The Oct. 7 Business article "Conferees Agree on Corporate Tax Bill" said that the "[f]inancial backers of native Alaskan whalers . . . would be able to claim their contributions as a charitable tax deduction." This statement is untrue.

The provision provides a deduction of up to $10,000 for whaling captains -- not their "financial backers." The captains need this because they have no "financial backers." As tribal leaders, they are the sole financial backers of their own subsistence whaling activities in the Arctic North Slope.

In this work, the whaling captains donate the whale harvest to the tribal communities for festivals, Thanksgiving and Christmas. The importance of the bowhead cannot be overstated: It provides life, meaning and identity to Eskimo whalers and their communities.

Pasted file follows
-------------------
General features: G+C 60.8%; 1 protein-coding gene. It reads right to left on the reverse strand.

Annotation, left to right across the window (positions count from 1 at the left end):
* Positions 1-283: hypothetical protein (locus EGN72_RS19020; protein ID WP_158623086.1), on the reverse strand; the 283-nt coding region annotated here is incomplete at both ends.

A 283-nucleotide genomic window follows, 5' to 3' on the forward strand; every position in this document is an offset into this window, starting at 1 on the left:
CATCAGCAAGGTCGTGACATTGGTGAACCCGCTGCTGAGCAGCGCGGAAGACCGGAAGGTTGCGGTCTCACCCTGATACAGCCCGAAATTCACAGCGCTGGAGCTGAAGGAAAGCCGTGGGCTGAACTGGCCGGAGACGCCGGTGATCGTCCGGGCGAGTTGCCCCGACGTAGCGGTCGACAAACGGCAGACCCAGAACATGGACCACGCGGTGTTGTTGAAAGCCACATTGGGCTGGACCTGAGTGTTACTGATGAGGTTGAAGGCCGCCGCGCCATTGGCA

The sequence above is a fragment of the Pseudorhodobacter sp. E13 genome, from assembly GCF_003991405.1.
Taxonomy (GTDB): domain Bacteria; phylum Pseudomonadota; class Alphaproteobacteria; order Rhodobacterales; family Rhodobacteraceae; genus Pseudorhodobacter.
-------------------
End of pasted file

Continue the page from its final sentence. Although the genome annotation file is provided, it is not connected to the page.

The International Whaling Commission bans all commercial whaling. The sole purpose of the hunt is subsistence. The whaling captains' personal support of the hunt is no longer tenable; they need to offset their expenses.

Since they are neither engaging in any business activity nor contributing to a recognized nonprofit organization, they cannot deduct the expenses from their personal income taxes. Amending the Internal Revenue Code to permit the deduction will preserve this tradition.

TIM WOOLSEY

Washington

The writer is a lobbyist for Alaskan Eskimo whaling captains.